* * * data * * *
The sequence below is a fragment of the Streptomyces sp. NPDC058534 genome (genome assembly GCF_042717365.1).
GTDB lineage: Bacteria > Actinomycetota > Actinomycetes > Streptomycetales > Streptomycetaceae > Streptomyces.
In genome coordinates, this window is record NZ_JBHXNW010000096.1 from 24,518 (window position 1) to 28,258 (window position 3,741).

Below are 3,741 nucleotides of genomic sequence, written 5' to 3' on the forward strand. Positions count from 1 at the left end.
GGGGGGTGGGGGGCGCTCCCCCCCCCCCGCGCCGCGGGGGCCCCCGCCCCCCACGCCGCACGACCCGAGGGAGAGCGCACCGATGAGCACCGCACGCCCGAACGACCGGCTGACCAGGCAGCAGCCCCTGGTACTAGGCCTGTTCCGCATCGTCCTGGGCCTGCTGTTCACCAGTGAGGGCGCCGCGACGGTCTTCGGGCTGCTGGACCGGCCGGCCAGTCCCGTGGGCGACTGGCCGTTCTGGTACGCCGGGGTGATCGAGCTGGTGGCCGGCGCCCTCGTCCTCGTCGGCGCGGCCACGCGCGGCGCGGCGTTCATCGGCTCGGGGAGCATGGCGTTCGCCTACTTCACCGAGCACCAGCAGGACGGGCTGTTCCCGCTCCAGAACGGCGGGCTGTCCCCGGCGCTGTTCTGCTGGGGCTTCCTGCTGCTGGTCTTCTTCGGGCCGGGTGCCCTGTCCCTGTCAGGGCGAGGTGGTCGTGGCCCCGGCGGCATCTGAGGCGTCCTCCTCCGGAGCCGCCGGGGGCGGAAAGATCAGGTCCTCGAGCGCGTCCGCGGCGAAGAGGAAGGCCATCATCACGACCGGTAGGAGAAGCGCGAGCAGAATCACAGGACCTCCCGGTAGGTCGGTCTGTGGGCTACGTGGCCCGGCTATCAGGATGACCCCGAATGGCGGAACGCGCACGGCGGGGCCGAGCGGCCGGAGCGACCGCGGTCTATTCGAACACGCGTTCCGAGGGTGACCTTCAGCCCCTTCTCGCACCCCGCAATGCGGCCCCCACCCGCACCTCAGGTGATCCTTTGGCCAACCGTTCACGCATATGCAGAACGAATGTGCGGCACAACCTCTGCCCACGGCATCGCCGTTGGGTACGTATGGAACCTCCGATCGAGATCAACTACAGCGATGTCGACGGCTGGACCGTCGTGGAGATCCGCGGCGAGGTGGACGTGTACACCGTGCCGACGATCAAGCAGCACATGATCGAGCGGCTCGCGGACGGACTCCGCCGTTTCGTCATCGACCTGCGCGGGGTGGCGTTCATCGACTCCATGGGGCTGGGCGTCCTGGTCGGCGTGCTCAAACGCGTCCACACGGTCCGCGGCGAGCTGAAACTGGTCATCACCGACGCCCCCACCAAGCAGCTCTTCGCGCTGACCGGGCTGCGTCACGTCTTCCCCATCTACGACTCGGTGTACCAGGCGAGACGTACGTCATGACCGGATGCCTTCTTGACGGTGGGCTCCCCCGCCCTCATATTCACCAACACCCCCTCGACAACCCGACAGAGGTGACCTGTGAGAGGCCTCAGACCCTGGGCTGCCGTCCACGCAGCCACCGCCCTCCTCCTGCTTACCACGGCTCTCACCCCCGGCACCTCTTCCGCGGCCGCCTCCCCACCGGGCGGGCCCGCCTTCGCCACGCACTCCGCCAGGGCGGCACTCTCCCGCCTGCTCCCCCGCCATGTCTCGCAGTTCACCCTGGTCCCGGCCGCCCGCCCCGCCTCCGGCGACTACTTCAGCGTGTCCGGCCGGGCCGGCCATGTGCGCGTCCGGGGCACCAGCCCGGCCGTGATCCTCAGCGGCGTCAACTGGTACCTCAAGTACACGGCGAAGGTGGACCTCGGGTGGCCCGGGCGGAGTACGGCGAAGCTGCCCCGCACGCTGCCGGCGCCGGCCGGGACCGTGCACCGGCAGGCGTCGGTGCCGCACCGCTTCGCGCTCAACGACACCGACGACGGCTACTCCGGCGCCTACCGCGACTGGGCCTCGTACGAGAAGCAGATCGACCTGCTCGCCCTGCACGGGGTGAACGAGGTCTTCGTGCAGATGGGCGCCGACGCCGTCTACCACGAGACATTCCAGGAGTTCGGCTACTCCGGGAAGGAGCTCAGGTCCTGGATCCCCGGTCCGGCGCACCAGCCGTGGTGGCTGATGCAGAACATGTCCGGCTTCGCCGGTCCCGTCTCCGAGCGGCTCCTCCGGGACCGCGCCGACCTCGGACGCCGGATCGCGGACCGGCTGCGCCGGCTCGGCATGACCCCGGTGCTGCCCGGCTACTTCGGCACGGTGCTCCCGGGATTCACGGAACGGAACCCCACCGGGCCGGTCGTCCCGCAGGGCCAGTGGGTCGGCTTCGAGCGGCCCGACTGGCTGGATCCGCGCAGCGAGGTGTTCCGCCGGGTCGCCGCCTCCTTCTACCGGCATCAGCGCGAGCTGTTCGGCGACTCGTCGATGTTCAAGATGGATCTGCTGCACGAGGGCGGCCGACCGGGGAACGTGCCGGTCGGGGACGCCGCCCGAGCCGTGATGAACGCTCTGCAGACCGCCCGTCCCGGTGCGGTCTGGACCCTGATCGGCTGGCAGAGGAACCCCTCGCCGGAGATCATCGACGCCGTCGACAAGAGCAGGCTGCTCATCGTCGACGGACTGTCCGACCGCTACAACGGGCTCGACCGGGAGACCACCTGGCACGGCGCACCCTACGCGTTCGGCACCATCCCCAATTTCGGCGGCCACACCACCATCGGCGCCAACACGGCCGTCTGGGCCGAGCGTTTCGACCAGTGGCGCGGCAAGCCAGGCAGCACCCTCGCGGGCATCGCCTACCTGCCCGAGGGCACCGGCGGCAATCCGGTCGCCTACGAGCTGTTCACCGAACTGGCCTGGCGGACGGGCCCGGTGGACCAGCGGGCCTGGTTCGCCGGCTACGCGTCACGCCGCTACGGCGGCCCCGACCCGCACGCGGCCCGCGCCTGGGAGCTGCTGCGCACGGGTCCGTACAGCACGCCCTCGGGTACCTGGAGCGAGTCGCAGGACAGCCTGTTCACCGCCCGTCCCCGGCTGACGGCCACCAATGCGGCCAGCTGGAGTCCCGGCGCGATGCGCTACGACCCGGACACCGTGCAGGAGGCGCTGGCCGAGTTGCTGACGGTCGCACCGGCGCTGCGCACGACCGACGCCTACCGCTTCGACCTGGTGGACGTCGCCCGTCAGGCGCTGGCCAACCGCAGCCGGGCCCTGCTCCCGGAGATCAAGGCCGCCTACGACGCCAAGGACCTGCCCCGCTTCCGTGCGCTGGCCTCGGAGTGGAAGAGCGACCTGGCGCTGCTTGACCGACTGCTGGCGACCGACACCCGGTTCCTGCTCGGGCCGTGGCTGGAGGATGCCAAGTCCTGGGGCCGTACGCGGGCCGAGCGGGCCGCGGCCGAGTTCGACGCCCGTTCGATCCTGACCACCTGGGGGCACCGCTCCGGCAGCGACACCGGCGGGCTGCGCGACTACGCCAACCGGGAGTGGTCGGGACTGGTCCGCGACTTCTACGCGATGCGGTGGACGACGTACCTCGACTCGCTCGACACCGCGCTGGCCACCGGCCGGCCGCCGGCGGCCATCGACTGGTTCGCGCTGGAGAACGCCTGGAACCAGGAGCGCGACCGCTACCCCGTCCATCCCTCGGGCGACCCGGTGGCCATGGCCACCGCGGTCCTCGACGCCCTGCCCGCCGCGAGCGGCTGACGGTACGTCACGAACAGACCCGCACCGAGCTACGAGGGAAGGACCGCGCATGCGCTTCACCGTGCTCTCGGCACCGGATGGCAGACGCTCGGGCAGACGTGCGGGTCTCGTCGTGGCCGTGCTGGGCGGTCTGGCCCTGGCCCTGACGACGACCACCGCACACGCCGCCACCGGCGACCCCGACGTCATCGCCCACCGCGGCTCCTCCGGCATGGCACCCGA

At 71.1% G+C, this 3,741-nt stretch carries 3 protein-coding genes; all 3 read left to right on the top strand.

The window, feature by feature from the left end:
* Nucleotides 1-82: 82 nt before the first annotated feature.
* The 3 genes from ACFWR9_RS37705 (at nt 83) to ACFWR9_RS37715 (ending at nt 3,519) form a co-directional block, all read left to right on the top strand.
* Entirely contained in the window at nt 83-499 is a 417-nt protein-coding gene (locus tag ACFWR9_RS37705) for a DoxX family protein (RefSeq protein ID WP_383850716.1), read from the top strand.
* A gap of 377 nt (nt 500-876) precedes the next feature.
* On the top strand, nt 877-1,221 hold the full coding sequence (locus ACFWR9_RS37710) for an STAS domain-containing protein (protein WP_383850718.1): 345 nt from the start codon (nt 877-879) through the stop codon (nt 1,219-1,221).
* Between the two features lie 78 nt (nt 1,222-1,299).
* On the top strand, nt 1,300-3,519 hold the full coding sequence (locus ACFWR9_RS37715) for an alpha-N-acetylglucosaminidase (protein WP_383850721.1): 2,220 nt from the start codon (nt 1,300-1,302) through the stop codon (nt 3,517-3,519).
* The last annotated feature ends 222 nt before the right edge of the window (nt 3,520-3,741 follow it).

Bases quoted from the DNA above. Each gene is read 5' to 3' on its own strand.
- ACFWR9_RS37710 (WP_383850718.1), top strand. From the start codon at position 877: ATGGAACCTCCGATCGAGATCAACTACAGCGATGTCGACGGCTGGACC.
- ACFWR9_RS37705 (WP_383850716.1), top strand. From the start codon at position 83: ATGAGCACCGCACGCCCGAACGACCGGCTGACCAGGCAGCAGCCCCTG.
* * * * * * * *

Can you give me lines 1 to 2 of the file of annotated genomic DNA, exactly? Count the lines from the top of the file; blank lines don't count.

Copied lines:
The sequence below is a fragment of the Streptomyces sp. NPDC058534 genome (genome assembly GCF_042717365.1).
GTDB lineage: Bacteria > Actinomycetota > Actinomycetes > Streptomycetales > Streptomycetaceae > Streptomyces.